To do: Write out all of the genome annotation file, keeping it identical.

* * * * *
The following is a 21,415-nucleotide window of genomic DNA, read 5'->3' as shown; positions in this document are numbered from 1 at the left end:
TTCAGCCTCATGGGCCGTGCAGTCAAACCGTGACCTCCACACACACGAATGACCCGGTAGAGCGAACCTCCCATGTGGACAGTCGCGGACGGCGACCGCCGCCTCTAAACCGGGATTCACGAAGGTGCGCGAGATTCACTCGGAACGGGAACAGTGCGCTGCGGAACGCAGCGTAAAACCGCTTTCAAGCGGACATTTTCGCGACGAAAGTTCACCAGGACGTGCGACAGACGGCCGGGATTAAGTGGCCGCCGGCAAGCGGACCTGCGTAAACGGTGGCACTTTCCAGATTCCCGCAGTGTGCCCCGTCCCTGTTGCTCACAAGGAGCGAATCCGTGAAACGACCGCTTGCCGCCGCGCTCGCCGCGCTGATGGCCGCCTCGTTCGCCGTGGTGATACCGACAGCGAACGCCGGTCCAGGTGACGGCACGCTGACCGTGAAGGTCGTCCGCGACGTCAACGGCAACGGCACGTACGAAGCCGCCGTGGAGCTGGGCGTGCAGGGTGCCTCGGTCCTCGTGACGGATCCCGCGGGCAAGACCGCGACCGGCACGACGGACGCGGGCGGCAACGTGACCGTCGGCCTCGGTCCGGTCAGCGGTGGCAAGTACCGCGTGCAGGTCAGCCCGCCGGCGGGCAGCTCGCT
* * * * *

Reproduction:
The following is a 21,415-nucleotide window of genomic DNA, read 5'->3' as shown; positions in this document are numbered from 1 at the left end:
TTCAGCCTCATGGGCCGTGCAGTCAAACCGTGACCTCCACACACACGAATGACCCGGTAGAGCGAACCTCCCATGTGGACAGTCGCGGACGGCGACCGCCGCCTCTAAACCGGGATTCACGAAGGTGCGCGAGATTCACTCGGAACGGGAACAGTGCGCTGCGGAACGCAGCGTAAAACCGCTTTCAAGCGGACATTTTCGCGACGAAAGTTCACCAGGACGTGCGACAGACGGCCGGGATTAAGTGGCCGCCGGCAAGCGGACCTGCGTAAACGGTGGCACTTTCCAGATTCCCGCAGTGTGCCCCGTCCCTGTTGCTCACAAGGAGCGAATCCGTGAAACGACCGCTTGCCGCCGCGCTCGCCGCGCTGATGGCCGCCTCGTTCGCCGTGGTGATACCGACAGCGAACGCCGGTCCAGGTGACGGCACGCTGACCGTGAAGGTCGTCCGCGACGTCAACGGCAACGGCACGTACGAAGCCGCCGTGGAGCTGGGCGTGCAGGGTGCCTCGGTCCTCGTGACGGATCCCGCGGGCAAGACCGCGACCGGCACGACGGACGCGGGCGGCAACGTGACCGTCGGCCTCGGTCCGGTCAGCGGTGGCAAGTACCGCGTGCAGGTCAGCCCGCCGGCGGGCAGCTCGCT